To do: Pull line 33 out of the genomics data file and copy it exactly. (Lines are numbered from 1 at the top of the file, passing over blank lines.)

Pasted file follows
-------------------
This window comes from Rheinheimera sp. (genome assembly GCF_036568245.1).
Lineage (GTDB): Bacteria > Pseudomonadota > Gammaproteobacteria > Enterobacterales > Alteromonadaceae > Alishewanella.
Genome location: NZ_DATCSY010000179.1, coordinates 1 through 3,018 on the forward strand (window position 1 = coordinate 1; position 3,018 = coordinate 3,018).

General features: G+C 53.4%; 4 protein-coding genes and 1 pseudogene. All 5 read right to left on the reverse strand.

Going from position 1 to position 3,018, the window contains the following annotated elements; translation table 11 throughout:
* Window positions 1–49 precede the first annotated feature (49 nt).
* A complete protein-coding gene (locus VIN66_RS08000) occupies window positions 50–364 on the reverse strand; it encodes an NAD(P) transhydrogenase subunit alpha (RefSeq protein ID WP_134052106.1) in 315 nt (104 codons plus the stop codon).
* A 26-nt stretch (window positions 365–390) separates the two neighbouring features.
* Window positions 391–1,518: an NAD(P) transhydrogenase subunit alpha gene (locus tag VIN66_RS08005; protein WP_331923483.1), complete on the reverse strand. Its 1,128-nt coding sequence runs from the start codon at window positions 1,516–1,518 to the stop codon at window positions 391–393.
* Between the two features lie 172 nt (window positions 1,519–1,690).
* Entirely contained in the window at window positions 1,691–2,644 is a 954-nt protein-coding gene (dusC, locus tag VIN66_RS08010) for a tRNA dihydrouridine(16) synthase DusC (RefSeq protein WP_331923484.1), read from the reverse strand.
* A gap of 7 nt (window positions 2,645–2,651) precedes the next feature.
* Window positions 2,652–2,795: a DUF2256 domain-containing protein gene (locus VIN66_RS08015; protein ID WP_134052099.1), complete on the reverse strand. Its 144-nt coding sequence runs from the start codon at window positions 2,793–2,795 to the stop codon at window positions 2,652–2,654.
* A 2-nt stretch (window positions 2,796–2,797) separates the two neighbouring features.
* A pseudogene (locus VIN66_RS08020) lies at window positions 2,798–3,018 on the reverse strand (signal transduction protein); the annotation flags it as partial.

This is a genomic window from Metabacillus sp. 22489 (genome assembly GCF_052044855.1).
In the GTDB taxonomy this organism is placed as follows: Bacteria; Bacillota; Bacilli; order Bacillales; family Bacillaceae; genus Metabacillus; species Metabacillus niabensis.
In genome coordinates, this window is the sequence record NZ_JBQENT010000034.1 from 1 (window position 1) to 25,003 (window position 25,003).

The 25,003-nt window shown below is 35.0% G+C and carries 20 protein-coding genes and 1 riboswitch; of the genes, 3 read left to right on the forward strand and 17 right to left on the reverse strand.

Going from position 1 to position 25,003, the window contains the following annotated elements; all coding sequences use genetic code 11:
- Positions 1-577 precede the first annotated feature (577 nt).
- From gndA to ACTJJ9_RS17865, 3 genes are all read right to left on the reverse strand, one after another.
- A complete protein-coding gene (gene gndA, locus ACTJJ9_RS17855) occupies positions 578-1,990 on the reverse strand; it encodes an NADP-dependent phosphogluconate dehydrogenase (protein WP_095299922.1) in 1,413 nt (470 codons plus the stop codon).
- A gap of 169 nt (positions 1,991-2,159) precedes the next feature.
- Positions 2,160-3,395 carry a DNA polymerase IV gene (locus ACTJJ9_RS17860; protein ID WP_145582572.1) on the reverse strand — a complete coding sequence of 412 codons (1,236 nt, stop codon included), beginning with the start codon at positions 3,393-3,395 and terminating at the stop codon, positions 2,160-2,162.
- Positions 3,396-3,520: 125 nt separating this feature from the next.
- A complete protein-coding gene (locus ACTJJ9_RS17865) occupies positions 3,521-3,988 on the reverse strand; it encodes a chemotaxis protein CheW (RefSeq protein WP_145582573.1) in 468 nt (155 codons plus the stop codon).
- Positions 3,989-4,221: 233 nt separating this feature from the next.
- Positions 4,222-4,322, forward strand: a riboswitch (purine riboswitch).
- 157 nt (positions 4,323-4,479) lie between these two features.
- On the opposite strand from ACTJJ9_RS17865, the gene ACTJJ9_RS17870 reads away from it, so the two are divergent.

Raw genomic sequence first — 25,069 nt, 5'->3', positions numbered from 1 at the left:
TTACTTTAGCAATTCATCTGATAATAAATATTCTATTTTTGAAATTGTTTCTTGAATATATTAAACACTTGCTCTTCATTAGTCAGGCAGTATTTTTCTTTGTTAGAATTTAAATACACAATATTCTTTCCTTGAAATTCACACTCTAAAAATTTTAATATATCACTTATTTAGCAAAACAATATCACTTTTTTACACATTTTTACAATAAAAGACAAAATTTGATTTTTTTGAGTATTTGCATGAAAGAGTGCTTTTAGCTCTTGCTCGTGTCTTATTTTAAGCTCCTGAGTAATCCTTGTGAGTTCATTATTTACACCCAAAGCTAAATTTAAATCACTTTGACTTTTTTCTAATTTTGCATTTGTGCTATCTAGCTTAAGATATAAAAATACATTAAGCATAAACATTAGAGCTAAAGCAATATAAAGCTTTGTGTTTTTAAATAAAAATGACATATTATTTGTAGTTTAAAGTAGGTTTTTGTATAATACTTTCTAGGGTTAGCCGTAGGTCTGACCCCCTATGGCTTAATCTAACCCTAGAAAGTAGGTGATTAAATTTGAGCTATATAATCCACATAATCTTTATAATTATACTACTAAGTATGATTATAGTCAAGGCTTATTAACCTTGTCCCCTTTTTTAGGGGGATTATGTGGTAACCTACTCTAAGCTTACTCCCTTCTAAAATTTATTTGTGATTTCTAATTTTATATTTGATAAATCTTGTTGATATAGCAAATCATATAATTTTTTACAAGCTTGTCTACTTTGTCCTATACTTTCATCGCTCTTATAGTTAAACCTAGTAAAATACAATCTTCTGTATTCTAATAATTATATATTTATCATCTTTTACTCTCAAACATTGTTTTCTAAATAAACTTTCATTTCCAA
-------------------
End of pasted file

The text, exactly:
TTACTTTAGCAATTCATCTGATAATAAATATTCTATTTTTGAAATTGTTTCTTGAATATATTAAACACTTGCTCTTCATTAGTCAGGCAGTATTTTTCTTTGTTAGAATTTAAATACACAATATTCTTTCCTTGAAATTCACACTCTAAAAATTTTAATATATCACTTATTTAGCAAAACAATATCACTTTTTTACACATTTTTACAATAAAAGACAAAATTTGATTTTTTTGAGTATTTGCATGAAAGAGTGCTTTTAGCTCTTGCTCGTGTCTTATTTTAAGCTCCTGAGTAATCCTTGTGAGTTCATTATTTACACCCAAAGCTAAATTTAAATCACTTTGACTTTTTTCTAATTTTGCATTTGTGCTATCTAGCTTAAGATATAAAAATACATTAAGCATAAACATTAGAGCTAAAGCAATATAAAGCTTTGTGTTTTTAAATAAAAATGACATATTATTTGTAGTTTAAAGTAGGTTTTTGTATAATACTTTCTAGGGTTAGCCGTAGGTCTGACCCCCTATGGCTTAATCTAACCCTAGAAAGTAGGTGATTAAATTTGAGCTATATAATCCACATAATCTTTATAATTATACTACTAAGTATGATTATAGTCAAGGCTTATTAACCTTGTCCCCTTTTTTAGGGGGATTATGTGGTAACCTACTCTAAGCTTACTCCCTTCTAAAATTTATTTGTGATTTCTAATTTTATATTTGATAAATCTTGTTGATATAGCAAATCATATAATTTTTTACAAGCTTGTCTACTTTGTCCTATACTTTCATCGCTCTTATAGTTAAACCTAGTAAAATACAATCTTCTGTATTCTAATAATTATATATTTATCATCTTTTACTCTCAAACATTGTTTTCTAAATAAACTTTCATTTCCAA